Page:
May 30, 2017

Changing Music Seamlessly

A Discussion of Hard Edits Versus Cross-Fades

As a music editor or music supervisor, you probably use different techniques when making changes to your music. At CSS Music, we watch a variety of television programs while making notes on musical styles, where the music is placed and how the music is edited. We know you’re probably familiar with the techniques we’ll discuss, but a review—plus our observations—may still be helpful.

When going from one piece of music to the next, especially when wall-to-wall music is used in a show, you can either back time from the end of piece of music—butt cutting your tracks so there’s always a conclusion—or start a track from a good point and fade out as the next track begins. We notice in particular competition reality shows, like Food Network’s “Chopped,” that hard editing is often used, with each of the exciting endings building in intensity. This proves to be a very effective way to heighten the tension. Even the incidental music used during the cooking portion of the show usually features a concluding final chord.

Watching a more leisurely reality program, one notices more use of the cross-fade technique. Is this because there’s not the urgency? Or does the fact that scenes run longer make this a preferred method? Or perhaps the repetition of today’s composition styling make this a natural solution? Either way, the end result is a smooth flow from scene to scene. One note: if a scene closes and is then followed by dialog, cutting to the ending seems to be the norm.

As mentioned above, CSS Music does pay attention to current trends and we’re constantly adding new tracks designed to serve the reality television market. Simplicity, good grooves, minimal theme development and button endings are high on our list of requirements for providing you guys/gals new material. Sure, we still have a surfeit of great tracks with a melodic evolution and exciting arrangements. But when you’re on deadline and want to make your editing go quickly and smoothly, CSS Music has you covered!

May 24, 2017

Thinking Like A Musical

Pacing Your Video With An Emotional Flow

If you’re in the process of creating any type of non-reality show, CSS Music suggests it might be wise to sit down and watch a musical or two. Better yet, support your local theatre groups or national touring companies and see one live; the impact of a live performance can be absolutely breathtaking. But why see a musical you ask?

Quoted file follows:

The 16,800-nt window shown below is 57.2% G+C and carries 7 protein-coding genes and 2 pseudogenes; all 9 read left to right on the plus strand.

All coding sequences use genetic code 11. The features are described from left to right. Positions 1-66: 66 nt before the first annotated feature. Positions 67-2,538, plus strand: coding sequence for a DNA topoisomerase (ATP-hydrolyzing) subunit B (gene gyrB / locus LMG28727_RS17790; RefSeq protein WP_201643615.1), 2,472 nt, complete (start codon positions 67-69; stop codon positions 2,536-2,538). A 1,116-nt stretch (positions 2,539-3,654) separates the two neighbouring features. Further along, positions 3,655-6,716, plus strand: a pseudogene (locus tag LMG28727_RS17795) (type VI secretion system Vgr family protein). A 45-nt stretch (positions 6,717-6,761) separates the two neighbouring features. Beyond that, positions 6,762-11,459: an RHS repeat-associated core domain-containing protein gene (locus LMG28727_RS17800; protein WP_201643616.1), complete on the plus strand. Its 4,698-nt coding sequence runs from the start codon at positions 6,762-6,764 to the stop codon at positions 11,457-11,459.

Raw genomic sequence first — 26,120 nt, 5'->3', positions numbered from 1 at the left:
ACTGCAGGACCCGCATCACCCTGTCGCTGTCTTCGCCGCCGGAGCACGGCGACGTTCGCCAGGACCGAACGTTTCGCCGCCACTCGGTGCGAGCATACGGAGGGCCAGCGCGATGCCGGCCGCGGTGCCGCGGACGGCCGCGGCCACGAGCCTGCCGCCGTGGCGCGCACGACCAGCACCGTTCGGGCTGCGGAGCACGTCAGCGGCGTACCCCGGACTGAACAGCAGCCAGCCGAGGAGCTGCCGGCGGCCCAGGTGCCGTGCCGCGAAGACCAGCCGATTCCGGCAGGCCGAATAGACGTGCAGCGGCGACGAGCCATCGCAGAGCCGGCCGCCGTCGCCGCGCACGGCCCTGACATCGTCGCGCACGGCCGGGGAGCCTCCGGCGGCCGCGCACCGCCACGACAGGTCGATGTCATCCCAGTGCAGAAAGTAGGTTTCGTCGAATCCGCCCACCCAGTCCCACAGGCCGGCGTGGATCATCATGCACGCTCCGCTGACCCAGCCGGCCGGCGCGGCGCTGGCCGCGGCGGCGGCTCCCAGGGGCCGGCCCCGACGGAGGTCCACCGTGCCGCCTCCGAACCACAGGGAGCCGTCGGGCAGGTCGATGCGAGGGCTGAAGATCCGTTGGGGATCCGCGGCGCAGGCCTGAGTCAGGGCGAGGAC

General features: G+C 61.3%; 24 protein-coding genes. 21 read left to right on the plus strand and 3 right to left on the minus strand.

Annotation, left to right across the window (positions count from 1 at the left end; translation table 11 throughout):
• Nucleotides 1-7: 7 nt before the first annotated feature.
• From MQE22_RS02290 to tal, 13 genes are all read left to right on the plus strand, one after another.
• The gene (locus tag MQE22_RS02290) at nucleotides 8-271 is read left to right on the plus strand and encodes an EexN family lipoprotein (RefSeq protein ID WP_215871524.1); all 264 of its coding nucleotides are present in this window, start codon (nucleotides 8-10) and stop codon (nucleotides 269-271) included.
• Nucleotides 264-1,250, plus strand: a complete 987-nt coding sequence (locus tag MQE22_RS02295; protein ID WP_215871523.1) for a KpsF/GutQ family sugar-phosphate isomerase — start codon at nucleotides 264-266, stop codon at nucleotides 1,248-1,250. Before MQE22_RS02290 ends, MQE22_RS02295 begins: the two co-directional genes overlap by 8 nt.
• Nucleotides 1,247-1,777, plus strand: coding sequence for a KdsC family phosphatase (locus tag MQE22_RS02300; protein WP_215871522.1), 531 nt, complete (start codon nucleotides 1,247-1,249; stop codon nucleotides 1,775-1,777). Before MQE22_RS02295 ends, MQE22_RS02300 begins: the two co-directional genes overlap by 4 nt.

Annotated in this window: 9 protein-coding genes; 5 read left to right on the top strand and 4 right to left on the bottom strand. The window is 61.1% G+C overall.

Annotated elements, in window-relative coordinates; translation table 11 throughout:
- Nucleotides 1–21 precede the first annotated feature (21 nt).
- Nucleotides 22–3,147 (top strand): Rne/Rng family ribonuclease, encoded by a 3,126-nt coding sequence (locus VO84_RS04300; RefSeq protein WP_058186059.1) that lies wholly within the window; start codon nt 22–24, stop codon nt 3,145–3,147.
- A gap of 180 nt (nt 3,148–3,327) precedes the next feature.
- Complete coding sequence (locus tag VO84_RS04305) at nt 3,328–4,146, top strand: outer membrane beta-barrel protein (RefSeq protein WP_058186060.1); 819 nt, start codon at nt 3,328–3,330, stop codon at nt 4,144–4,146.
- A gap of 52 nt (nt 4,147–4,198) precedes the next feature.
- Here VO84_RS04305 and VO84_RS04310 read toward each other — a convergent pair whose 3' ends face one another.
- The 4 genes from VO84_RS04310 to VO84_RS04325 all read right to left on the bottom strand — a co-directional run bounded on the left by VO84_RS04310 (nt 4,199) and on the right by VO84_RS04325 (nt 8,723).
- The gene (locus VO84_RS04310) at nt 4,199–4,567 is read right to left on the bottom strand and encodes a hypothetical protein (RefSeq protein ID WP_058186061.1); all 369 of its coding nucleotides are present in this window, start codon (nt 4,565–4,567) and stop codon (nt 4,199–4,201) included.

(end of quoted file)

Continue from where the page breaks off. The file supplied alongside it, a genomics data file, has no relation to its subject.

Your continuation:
Like a film that’s built in 3 acts, a musical does likewise, typically in 2 acts. While film and live stage plays/musicals share a commonality in exposition, development and conclusion, a musical adds another dimension: the impact of music that explores a character, advances the plot or creates moments of humor, pathos or triumph. And you can apply this methodology, even if your characters don’t sing a note!

Even putting together a corporate AV video, musical elements can take your show from ho-hum to historic. For example, when you’re writing the opening, why not get creative and use a style of music that sets the tone for the show? Remember, it’s no longer cool to be staid and simply factual. You want to engage your viewers from the start and hold their attention for the next X minutes.

As you get into the facts/figures/graphics portion of the presentation, scoring each element with music that reflects what’s on the screen can be dramatic. Even a usually starchy HR video can be brought to life with the right read from your narrator, underscored with the appropriate music.  (Don’t be afraid to use stage directions in your script! Announcers really appreciate knowing the direction you want them to take.)

If you have a talking head as part of your presentation, imagine he’s singing instead of simply speaking. While it might get a bit goofy to change musical moods on every one of his/her talking points, a couple well-edited transformations might really make your video soar.

As we’ve mentioned in previous blogs, CSS Music has served the AV/Video community for decades and we’re still here creating music for you guys & gals. (“Guys and Dolls?”) Rethinking your writing with an eye toward the emotional power of a musical may be just the ticket for your next show!

May 20, 2017

The Data Is In!

More On Keywords In The CSS  Royalty Free Music Library

With a diverse library like we have at CSS Music, the question may arise: How do you come up with those keywords for the database? While we wish it were as easy as elves typing furiously while we peacefully sleep, the truth is: it requires a tremendous amount thinking—and hard work!

When you’re on our website you’ll notice in our top search engine, Hand Picked Items/Category Hot Lists, that we have 3 genres of Country and 6 category for Rock. As the old joke goes, “We play all kinds of music. Country and Western.” If this was 1955, that would probably be the funny. But today, Country has gone through many changes, as has Rock and even Film music. So we’ve done our best to delineate various styles.